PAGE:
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European soccer’s governing body Uefa has rubber-stamped a wide-ranging format change to the international calendar of friendly games, which will see the launch of the Uefa Nations League.

European soccer’s governing body Uefa has rubber-stamped a wide-ranging format change to the international calendar of friendly games, which will see the launch of the Uefa Nations League.

A four-point resolution was unanimously adopted by Uefa’s 54 member associations in the Kazakh city of Astana, where Uefa is staging its congress, on Thursday.

The new format, precise details of which are still to be ironed out, will begin in 2018. The Uefa Nations League and the European Championship qualifiers will be linked, with the Nations League set to offer additional opportunities to qualify for the European Championships.

Broadly, the 54 Uefa nations will be split into four large groups based on coefficient rankings. Each group will then be divided into pools of three or four teams. Uefa said the plan is for each team to play between four and six matches between September and November 2018.

A final four competition, featuring the pool winners of the top group, will be played in 2018, with the traditional qualifying play-offs for Euro 2020 taking place in March 2020, just weeks before the finals tournament begins.

A Uefa statement added: ‘National teams will thus either be competing to become Uefa Nations League champions or be fighting for promotion and to avoid relegation in their groups, as well as to qualify for the Euro play-offs.’

The statement continued: ‘The competition will establish the Uefa Nations League champions every odd year while also allowing all nations to play competitively at their level.’

The current qualification format for the European Championship will remain largely unchanged, although the qualifiers will now begin in the March following a major tournament, rather than September as is currently the case. Four teams will qualify for each final tournament through the Uefa Nations League.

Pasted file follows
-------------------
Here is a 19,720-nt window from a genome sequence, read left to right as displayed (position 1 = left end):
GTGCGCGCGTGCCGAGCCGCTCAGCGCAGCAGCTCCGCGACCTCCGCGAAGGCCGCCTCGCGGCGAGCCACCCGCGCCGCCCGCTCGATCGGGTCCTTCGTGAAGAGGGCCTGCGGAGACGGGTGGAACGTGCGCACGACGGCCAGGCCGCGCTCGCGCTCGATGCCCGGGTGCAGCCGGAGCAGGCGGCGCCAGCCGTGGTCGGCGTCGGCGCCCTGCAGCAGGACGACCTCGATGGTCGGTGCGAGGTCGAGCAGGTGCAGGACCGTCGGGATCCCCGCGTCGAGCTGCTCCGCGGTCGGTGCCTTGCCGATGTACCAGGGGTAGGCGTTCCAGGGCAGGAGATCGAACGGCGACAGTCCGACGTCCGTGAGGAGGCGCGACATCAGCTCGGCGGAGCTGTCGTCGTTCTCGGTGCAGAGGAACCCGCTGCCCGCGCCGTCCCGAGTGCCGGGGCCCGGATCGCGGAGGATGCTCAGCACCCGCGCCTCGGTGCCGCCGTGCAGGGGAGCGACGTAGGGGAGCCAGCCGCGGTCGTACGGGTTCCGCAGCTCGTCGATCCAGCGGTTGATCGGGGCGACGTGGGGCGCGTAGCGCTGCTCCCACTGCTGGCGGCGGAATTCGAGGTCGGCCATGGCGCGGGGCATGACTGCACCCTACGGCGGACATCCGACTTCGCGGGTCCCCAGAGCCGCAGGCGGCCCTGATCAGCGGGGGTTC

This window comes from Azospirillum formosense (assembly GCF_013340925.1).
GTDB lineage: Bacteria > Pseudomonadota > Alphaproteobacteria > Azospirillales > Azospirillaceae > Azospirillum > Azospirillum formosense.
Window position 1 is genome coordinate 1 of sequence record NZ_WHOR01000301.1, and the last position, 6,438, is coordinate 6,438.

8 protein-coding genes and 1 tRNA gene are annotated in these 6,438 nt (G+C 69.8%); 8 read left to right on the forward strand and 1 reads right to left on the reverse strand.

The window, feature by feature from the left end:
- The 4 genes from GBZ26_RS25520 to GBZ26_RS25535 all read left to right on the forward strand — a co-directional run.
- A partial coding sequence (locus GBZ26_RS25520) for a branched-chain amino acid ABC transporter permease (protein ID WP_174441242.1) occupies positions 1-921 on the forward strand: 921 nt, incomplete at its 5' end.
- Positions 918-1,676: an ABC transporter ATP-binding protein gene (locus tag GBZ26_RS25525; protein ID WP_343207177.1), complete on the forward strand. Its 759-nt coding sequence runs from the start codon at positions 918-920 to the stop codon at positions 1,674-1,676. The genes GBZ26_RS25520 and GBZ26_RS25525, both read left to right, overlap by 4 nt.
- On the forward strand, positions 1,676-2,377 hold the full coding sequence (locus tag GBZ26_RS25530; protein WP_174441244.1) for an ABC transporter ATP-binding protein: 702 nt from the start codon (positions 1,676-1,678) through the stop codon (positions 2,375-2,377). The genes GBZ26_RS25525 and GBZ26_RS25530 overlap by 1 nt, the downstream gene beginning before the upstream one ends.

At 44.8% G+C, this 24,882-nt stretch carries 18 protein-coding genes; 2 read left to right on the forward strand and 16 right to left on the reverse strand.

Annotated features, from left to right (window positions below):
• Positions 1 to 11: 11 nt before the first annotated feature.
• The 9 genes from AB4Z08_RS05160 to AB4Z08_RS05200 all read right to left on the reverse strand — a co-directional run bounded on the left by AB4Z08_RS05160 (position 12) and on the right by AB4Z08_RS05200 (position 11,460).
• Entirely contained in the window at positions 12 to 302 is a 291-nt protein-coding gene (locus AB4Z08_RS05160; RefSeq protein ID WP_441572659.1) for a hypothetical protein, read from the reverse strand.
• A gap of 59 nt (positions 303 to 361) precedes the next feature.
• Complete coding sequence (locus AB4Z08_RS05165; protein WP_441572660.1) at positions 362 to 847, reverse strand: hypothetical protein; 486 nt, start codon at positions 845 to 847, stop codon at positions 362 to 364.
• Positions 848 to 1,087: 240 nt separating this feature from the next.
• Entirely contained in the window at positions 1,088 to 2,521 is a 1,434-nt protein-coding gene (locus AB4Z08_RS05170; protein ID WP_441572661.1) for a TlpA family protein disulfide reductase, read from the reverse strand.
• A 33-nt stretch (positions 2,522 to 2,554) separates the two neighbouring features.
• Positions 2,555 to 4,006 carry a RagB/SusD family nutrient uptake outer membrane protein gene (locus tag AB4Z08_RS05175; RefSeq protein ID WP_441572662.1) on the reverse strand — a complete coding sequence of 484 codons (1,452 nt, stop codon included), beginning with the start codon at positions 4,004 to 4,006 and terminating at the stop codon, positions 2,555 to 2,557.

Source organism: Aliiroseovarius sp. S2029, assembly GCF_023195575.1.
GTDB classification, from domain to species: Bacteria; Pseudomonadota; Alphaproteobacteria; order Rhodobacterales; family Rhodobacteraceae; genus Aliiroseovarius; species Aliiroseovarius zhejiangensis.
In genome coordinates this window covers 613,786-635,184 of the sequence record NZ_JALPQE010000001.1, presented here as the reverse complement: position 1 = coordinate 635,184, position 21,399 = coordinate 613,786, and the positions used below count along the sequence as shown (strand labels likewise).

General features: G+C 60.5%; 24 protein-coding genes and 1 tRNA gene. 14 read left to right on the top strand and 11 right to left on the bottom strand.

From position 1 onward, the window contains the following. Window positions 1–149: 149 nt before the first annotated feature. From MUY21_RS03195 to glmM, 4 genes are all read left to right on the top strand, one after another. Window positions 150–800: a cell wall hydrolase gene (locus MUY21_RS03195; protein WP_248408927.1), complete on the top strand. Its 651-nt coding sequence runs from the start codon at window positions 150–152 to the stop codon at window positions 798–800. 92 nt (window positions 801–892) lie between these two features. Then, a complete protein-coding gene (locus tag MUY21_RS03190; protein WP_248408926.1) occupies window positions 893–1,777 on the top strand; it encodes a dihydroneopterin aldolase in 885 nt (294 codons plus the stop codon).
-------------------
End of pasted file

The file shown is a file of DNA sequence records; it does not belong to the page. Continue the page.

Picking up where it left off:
The new competition will be marketed centrally, following the model Uefa has introduced for European and World Cup qualifiers.

Although many questions about the new format remained unanswered in Uefa’s announcement, the organisation has been consulting with stakeholders and working on the plan since 2011. In October last year, Uefa’s marketing director Guy-Laurent Epstein told SportsPro that the main driver behind the changes were the organisation’s 54 members. “What has been discussed with the federation is what to do with the friendly dates,” Epstein said.

“We centralised all the qualifying matches and I think it has been successful so far – I think it’s very good for the competition and for the promotion of the qualifying matches – but it also means that the national associations are left with their friendlies in hand and in order to give them some more value, the question is: can we make them more meaningful?

“It sounds reasonable to believe that if you make them more meaningful they would have more value, and the question is: how do you do that? It’s not simple. So I think that’s the thinking process to have with the federations. There’ve been some requests from them to look into that. I don’t know which way it will go but there is a thought about it because it might be appropriate to make them more meaningful.”

The Nations League is the second new national team format announced by Uefa in little over a year, following its decision to stage Euro 2020 in up to 13 cities across Europe due to a shortage of single-nation bidders.

Euro 2016, qualifying for which begins in September, will be staged in France and will feature 24 teams instead of the 16 which have competed in every European Championship since 1996.

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